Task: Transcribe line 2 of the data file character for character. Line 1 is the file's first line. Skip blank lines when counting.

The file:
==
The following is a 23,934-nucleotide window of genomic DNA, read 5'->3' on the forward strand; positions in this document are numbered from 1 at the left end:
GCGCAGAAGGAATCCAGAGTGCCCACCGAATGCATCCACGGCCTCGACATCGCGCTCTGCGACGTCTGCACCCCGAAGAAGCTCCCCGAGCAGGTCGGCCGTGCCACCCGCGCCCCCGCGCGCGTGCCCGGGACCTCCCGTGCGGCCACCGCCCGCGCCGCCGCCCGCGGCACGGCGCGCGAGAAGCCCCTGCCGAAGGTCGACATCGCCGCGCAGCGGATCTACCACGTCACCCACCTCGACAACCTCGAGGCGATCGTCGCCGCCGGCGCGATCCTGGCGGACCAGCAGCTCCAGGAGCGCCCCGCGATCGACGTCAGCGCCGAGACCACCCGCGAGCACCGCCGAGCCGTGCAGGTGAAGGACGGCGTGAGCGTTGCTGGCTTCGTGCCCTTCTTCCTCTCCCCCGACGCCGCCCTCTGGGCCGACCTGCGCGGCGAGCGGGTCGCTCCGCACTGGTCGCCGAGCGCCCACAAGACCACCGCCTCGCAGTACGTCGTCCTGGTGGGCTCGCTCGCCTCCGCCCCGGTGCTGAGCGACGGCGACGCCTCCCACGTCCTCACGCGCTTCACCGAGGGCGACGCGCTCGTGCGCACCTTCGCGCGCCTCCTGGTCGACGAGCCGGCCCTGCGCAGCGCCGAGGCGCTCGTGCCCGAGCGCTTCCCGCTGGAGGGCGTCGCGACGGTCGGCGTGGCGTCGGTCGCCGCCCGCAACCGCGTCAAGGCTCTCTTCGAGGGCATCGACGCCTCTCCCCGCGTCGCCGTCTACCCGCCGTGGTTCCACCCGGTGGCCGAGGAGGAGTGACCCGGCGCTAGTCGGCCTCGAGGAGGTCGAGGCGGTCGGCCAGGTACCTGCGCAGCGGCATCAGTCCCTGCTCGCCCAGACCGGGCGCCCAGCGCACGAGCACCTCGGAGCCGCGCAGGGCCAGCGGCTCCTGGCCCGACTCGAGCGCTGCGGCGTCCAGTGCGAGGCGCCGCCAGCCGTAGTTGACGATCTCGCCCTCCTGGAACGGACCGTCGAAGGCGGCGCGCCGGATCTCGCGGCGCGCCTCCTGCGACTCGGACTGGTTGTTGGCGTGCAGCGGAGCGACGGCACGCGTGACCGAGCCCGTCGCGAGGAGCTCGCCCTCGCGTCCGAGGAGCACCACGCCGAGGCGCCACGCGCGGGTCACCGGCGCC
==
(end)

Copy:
GCGCAGAAGGAATCCAGAGTGCCCACCGAATGCATCCACGGCCTCGACATCGCGCTCTGCGACGTCTGCACCCCGAAGAAGCTCCCCGAGCAGGTCGGCCGTGCCACCCGCGCCCCCGCGCGCGTGCCCGGGACCTCCCGTGCGGCCACCGCCCGCGCCGCCGCCCGCGGCACGGCGCGCGAGAAGCCCCTGCCGAAGGTCGACATCGCCGCGCAGCGGATCTACCACGTCACCCACCTCGACAACCTCGAGGCGATCGTCGCCGCCGGCGCGATCCTGGCGGACCAGCAGCTCCAGGAGCGCCCCGCGATCGACGTCAGCGCCGAGACCACCCGCGAGCACCGCCGAGCCGTGCAGGTGAAGGACGGCGTGAGCGTTGCTGGCTTCGTGCCCTTCTTCCTCTCCCCCGACGCCGCCCTCTGGGCCGACCTGCGCGGCGAGCGGGTCGCTCCGCACTGGTCGCCGAGCGCCCACAAGACCACCGCCTCGCAGTACGTCGTCCTGGTGGGCTCGCTCGCCTCCGCCCCGGTGCTGAGCGACGGCGACGCCTCCCACGTCCTCACGCGCTTCACCGAGGGCGACGCGCTCGTGCGCACCTTCGCGCGCCTCCTGGTCGACGAGCCGGCCCTGCGCAGCGCCGAGGCGCTCGTGCCCGAGCGCTTCCCGCTGGAGGGCGTCGCGACGGTCGGCGTGGCGTCGGTCGCCGCCCGCAACCGCGTCAAGGCTCTCTTCGAGGGCATCGACGCCTCTCCCCGCGTCGCCGTCTACCCGCCGTGGTTCCACCCGGTGGCCGAGGAGGAGTGACCCGGCGCTAGTCGGCCTCGAGGAGGTCGAGGCGGTCGGCCAGGTACCTGCGCAGCGGCATCAGTCCCTGCTCGCCCAGACCGGGCGCCCAGCGCACGAGCACCTCGGAGCCGCGCAGGGCCAGCGGCTCCTGGCCCGACTCGAGCGCTGCGGCGTCCAGTGCGAGGCGCCGCCAGCCGTAGTTGACGATCTCGCCCTCCTGGAACGGACCGTCGAAGGCGGCGCGCCGGATCTCGCGGCGCGCCTCCTGCGACTCGGACTGGTTGTTGGCGTGCAGCGGAGCGACGGCACGCGTGACCGAGCCCGTCGCGAGGAGCTCGCCCTCGCGTCCGAGGAGCACCACGCCGAGGCGCCACGCGCGGGTCACCGGCGCC